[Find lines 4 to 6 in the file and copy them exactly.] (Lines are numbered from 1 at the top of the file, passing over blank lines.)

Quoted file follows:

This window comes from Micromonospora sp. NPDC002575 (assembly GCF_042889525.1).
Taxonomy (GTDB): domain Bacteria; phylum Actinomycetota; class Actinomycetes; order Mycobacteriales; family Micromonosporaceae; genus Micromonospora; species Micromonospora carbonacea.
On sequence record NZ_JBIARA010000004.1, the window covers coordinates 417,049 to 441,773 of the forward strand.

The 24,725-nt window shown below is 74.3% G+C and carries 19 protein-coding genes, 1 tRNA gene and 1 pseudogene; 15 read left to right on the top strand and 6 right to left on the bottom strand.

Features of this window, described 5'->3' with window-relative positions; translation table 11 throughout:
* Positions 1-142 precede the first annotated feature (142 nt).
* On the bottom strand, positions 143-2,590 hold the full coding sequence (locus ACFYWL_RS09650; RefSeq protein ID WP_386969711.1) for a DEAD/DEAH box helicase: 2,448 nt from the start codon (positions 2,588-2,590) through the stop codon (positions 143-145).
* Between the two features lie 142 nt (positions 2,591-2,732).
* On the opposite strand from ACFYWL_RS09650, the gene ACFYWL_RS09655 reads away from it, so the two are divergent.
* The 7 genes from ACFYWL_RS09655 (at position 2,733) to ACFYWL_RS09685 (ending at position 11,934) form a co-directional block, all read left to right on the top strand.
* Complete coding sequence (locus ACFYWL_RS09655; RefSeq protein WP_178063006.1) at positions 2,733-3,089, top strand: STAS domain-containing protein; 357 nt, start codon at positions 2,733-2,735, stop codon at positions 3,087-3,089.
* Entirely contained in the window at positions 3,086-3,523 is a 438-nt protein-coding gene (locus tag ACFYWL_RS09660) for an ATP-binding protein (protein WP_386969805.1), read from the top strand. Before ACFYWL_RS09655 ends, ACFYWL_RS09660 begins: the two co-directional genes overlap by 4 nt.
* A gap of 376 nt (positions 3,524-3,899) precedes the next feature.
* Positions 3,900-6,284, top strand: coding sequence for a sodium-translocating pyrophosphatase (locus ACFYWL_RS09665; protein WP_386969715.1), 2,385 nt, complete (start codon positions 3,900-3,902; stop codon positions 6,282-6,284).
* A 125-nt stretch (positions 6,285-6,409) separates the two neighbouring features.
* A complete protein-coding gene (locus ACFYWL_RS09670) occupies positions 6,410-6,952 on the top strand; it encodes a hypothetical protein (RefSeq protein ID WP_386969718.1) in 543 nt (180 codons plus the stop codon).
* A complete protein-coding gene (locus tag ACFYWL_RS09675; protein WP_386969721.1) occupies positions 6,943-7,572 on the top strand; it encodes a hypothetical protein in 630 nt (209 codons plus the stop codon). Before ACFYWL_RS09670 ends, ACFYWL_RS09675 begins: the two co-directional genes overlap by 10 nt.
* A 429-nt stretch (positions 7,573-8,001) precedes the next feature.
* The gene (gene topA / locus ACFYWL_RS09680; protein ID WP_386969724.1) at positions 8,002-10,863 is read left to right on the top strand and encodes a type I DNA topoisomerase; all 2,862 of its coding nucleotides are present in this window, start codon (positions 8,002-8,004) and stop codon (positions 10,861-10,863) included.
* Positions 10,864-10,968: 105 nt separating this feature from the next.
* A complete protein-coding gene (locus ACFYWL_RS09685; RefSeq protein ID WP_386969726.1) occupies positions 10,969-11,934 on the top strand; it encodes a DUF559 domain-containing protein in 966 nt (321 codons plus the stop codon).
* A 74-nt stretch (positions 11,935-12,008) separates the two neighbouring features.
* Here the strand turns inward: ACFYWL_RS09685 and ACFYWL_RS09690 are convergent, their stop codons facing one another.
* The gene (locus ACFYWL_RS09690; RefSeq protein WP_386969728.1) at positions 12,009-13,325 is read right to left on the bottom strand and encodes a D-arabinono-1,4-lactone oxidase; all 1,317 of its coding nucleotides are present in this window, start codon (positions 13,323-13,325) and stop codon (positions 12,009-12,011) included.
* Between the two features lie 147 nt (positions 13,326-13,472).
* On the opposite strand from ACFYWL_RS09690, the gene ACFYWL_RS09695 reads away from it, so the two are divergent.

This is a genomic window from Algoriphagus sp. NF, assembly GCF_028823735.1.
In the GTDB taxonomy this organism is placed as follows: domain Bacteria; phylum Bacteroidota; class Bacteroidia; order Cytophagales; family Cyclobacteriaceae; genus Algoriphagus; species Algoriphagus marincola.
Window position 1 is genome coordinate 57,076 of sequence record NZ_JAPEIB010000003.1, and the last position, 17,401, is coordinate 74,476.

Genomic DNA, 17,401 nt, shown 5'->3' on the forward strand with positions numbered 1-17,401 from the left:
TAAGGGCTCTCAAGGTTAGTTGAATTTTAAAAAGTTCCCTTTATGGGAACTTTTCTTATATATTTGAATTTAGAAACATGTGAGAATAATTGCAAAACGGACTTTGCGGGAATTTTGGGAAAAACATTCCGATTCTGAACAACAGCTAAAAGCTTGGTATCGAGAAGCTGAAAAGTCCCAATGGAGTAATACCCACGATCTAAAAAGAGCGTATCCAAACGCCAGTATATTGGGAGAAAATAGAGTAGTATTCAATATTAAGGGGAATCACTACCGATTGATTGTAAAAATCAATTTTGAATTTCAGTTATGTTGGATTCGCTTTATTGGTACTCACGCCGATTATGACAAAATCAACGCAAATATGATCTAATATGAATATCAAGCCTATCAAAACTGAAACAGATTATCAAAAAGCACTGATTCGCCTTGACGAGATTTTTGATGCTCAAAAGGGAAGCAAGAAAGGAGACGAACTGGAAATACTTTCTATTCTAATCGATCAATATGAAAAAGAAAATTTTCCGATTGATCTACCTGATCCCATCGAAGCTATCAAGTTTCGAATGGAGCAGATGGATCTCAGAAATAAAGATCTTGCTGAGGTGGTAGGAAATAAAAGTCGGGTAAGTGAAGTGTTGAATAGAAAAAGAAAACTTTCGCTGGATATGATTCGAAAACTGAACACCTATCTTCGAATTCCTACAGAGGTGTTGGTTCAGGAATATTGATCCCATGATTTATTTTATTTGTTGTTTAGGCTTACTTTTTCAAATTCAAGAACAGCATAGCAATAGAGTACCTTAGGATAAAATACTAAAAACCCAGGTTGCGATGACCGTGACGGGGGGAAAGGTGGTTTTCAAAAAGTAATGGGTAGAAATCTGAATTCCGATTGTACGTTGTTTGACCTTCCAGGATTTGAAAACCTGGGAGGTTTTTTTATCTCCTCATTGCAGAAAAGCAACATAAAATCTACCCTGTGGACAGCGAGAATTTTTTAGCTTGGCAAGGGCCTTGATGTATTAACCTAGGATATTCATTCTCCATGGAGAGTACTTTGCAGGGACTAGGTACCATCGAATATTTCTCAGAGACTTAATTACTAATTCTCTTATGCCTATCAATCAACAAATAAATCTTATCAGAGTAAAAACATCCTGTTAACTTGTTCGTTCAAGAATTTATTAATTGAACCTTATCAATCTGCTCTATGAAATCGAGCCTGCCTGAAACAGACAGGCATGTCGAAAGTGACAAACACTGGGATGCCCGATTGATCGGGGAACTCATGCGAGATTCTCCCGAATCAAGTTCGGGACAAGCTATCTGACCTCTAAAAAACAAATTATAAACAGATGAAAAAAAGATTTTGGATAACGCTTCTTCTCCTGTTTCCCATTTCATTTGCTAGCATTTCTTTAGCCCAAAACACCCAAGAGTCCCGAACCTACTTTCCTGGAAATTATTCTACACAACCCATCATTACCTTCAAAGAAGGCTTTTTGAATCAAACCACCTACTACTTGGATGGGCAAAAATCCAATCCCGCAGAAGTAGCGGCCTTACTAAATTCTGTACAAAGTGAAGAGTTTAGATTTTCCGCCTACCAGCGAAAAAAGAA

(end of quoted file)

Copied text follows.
The 24,725-nt window shown below is 74.3% G+C and carries 19 protein-coding genes, 1 tRNA gene and 1 pseudogene; 15 read left to right on the top strand and 6 right to left on the bottom strand.

Features of this window, described 5'->3' with window-relative positions; translation table 11 throughout:
* Positions 1-142 precede the first annotated feature (142 nt).